Staff are increasingly being offered flexi-time and remote working opportunities, which reduces the hours employees spend within the traditional office environment.
Many spend large amounts of time out with clients or working away from the office, and therefore there is much less need for a fixed desk or an individual cubicle. Empty cubicles are a waste of resources, while open, free-desk environments can offer a more practical option to optimize office space and save money.
Supervision is Easier
For management, supervising a workforce who are all in different cubicles can be difficult. It can seem overbearing and time-consuming to knock and enter individual rooms to monitor staff progress.
Supervision is especially important with staff who have recently joined the company, or who are on new projects. In an open office, managers are able to quite literally oversee staff quickly – without seeming like they are checking up.
Open Office Concept Cons
Now that we have considered the pros of working in an open-office environment, here are the cons:
Many of the benefits of the open-office model come with downsides. While supervision can be made easier with open-plan offices, its effects can be counter-productive. Staff may feel under pressure as they perceive that management is listening to their phone calls or looking over their shoulder.
Employees work most effectively when they are focused solely on their task and are given space to do so, but companies with open offices often struggle to create this atmosphere.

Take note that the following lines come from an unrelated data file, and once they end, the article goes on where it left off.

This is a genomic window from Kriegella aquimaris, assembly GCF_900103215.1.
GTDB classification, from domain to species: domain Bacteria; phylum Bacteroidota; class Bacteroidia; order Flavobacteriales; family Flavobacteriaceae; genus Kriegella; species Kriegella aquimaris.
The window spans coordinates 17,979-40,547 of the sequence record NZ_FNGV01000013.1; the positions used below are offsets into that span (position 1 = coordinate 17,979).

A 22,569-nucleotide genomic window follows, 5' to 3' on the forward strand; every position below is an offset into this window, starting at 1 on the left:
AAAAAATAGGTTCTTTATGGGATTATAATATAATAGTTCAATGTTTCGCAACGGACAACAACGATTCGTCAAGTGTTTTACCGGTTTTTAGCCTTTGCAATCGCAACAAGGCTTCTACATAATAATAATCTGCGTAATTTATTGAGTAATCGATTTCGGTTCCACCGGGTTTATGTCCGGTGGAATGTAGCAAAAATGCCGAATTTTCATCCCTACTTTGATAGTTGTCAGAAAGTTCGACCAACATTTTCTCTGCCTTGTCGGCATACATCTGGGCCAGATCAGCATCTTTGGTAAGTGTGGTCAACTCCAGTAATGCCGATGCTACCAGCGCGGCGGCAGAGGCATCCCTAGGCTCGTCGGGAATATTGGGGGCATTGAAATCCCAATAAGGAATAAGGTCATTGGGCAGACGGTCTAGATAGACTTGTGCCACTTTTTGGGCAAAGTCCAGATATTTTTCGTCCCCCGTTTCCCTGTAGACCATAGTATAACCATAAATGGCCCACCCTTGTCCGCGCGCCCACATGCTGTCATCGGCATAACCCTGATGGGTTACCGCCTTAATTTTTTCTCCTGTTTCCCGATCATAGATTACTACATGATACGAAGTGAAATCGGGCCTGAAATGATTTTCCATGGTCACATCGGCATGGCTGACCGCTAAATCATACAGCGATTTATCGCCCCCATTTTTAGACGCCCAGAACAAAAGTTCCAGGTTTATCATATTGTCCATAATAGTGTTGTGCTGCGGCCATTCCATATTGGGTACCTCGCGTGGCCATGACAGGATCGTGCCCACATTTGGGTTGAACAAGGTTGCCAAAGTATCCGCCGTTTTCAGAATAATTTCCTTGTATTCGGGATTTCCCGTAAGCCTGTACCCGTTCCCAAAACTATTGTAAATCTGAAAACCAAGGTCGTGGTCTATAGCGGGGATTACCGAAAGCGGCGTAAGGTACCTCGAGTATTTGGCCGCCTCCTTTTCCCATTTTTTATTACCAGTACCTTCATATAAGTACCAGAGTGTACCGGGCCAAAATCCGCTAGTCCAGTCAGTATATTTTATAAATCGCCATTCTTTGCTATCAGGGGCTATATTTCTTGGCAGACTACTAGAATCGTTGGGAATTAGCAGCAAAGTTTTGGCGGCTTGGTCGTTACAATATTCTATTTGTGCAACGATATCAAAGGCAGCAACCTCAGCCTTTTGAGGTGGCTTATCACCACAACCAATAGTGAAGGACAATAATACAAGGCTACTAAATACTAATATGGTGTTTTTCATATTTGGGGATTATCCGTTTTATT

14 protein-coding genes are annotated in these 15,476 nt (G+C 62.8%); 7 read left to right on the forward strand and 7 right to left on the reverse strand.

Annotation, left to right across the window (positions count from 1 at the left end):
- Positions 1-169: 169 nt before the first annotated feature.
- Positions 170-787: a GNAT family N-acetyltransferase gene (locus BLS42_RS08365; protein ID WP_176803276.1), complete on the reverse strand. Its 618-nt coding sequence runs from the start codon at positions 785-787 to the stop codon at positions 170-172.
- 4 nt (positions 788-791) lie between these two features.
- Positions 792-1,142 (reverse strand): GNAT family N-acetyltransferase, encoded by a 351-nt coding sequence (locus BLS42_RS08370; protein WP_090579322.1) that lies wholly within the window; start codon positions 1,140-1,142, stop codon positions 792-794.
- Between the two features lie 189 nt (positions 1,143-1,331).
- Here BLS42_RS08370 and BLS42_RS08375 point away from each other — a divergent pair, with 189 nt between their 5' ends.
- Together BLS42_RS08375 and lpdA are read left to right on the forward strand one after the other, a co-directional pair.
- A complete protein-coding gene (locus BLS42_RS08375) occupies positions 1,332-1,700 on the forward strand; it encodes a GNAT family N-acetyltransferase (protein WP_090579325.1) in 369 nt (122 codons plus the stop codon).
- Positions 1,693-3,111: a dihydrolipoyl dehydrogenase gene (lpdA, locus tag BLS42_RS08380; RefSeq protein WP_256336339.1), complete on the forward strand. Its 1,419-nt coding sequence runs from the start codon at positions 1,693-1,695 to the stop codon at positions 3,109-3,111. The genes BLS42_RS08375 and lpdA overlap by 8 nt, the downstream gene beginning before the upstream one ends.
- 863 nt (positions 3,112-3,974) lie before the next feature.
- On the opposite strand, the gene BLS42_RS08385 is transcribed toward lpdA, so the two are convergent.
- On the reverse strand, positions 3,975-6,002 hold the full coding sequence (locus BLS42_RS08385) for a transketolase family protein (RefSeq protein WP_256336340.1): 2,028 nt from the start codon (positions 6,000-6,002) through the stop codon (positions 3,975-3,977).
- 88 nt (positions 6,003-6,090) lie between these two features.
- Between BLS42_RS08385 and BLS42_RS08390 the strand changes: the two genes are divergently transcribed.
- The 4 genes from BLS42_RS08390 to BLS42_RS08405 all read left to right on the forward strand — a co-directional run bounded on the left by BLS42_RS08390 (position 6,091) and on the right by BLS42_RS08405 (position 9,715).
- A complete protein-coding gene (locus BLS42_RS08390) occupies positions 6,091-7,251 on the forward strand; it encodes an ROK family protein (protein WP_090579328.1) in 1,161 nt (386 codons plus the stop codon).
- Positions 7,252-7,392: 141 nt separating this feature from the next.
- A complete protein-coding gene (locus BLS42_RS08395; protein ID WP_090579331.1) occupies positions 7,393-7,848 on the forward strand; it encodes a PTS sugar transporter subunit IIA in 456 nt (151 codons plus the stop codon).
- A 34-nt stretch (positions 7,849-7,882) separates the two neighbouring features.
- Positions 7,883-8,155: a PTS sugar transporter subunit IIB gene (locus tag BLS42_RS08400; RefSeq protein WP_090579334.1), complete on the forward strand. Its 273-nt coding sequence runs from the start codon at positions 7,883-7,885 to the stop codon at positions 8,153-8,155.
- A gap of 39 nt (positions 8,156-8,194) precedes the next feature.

Management can seem overbearing in such a small space and the tension caused by the feeling of being watched can negatively affect an employee's performance.
Potential for Conflict
It's great to work with employees that you get along with, and an open office can help this, but time apart can be beneficial. Not all co-workers are respectful, and unfortunately, in workplaces without soundproofing, the least considerate person is often the only one that can be heard.
In open offices it is difficult to escape noise, and conflicts between co-workers can occur. In a partitioned environment these disputes would easily dissipate, but without this separation, issues can escalate, ultimately damaging staff morale.
Open offices don't offer the regularity of a fixed desk and an individual space which many staff members require, or at least prefer. This impermanence can negatively affect their enjoyment during working hours and their attachment to the company.
In the right conditions employees thrive. They work harder, stay at the company for longer and go beyond what is expected of them. In the wrong conditions, staff discontentment results in a negative atmosphere and, of course, high turnover.
Communication is key, but not all conversations are important. Co-workers in open offices are surrounded by constant chatter and distractions, which can negatively affect many staff. A good working environment would allow an employee to go to shared areas to exchange ideas, but also offer them a peaceful place to do their own work.
A Solution to Keeping the Open Office's Pros and Removing the Cons
A great business will understand its staff's needs, and doesn't necessarily need to make an exclusive choice between open and closed structures.
Companies can look at the benefits of communal working and foster teamwork and collaboration into any office's design, without sacrificing privacy and security.
Employers should be aware of the intense nature of open offices and how the negative impact they can have over long periods, especially for staff's attempts to focus and de-stress.
There is an increasing industry awareness of the value to be derived from offering staff places designated for reflection and calm, and specific quiet rooms are proving popular and effective for employees and employers.